Royal Dutch Shell has shut down the main leak at one of its North Sea oil rigs but said Tuesday it is struggling to stop a secondary spill in a hard-to-reach part of the ocean floor.
The company has stemmed the main leak in the flow line to the Gannet Alpha platform by closing the well and isolating the reservoir, said Glen Cayley, technical director of Shell’s European exploration and production activities. The second, smaller leak has proved more elusive to control.
"The residual small leak is in an awkward position to get to," he said. "This is complex sub-sea infrastructure, and really getting into it amongst quite dense marine growth is proving a challenge.
"It’s taken our diving crews some time to establish exactly and precisely where that leak is coming from."
The secondary spill is pumping about two barrels — or 84 gallons — into the cold water each day. The company estimated Monday that 54,600 gallons of oil had spilled into the North Sea from the rig off Scotland’s eastern coast.
Cayley said the company "deeply regrets" the spill, Britain’s worst in a decade.
In an interview with the BBC, Cayley said an investigation is under way to determine the cause of the spill, which was first noticed Wednesday.
Shell said the first leak was stopped Thursday, but said "the oil found a second pathway to the sea." Cayley said Shell informed U.K. government agencies of the spill immediately, but did not make it public until Friday. On Saturday it declared that the leak had been contained.
Shell said it believes the oil is now leaking from a relief valve close to the original leak. It said that once it is certain of the source, it will stop the spill.
Vicky Wyatt of Greenpeace said Shell had not been released information about the spill as quickly as it should have.
"The news that there’s now a second leak from the Shell platform will only heighten concerns over how this episode is being handled," she said. "While oil has been flowing, timely information has not."
In 2008 an oil pipeline owned by Shell, failed and began spilling oil in Bodo Creek. Oil kept pouring out for more than two months before it was repaired. By then, many of the 70.000 people living in Bodo village had lost an important means of livelihood.
The pollution killed much of the marine life in the river.
Without the ability to fish the community of Bodo has become impoverished.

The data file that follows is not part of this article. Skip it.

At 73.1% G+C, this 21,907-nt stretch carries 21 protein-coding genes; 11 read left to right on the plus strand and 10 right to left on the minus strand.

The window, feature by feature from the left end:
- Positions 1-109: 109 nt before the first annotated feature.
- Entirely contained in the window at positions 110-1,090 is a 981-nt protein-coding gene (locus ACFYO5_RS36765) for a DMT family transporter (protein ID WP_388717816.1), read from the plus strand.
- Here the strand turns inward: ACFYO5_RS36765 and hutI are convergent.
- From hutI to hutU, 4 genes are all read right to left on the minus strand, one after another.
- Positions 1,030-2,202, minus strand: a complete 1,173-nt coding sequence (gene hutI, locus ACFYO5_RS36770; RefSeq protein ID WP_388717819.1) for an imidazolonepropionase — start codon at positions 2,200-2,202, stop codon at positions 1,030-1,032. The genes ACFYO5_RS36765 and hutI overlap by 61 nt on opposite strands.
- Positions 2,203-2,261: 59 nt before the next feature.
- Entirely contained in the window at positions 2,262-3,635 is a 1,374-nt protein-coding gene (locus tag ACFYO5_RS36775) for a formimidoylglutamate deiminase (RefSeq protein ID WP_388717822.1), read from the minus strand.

The Aeon of Horus is Ending and the Elites are Nervous as their Icons are Dying 2014 04 18
I predict there is going to be a huge resurgence of interest in European indigenous spiritual traditions from Norse to Celtic/Gaelic to Slavic and so on. Millions of Europeans are going to realise that we are the victims of Christianity and New Age garbage. Their bastardised Kabbalah, the psychic force used by Crowley and the elites to cement his Aeon ...
Easter - Christian or Pagan? 2014 04 18
Contrary to popular belief, Easter does not represent the "historical" crucifixion and resurrection of Jesus Christ. In reality, the gospel tale reflects the annual "crossification" of the sun through the vernal equinox (Spring), at which time the sun is "resurrected," as the day begins to become longer than the night.
Rather than being a "Christian" holiday, Easter celebrations date back ...
Man-Made Blood Might Be Used in Transfusions by 2016 2014 04 18 Researchers in the U.K. have created the first man-made red blood cells of high enough quality to be introduced into the human body
The premise of the HBO show and book series True Blood revolves around a technological breakthrough: scientists figure out how to synthesize artificial human blood, which, as an ample new source of non-human food, allows vampires to "come ...
The Trials of the Cherokee Were Reflected In Their Skulls 2014 04 18
Researchers from North Carolina State University and the University of Tennessee have found that environmental stressors – from the Trail of Tears to the Civil War – led to significant changes in the shape of skulls in the eastern and western bands of the Cherokee people.
The findings highlight the role of environmental factors in shaping our physical characteristics.
Our Fears May Be Shaped by Ancestral Trauma 2014 04 18
Last December, an unsettling Nature Neuroscience study found that mice who were taught to associate the smell of cherry blossoms with pain produced offspring who feared the smell of cherry blossoms, even if they had never been exposed to it before. We knew that the process was epigenetic—that it was not hard-wired in the permanent genetic structure of the mouse—but ...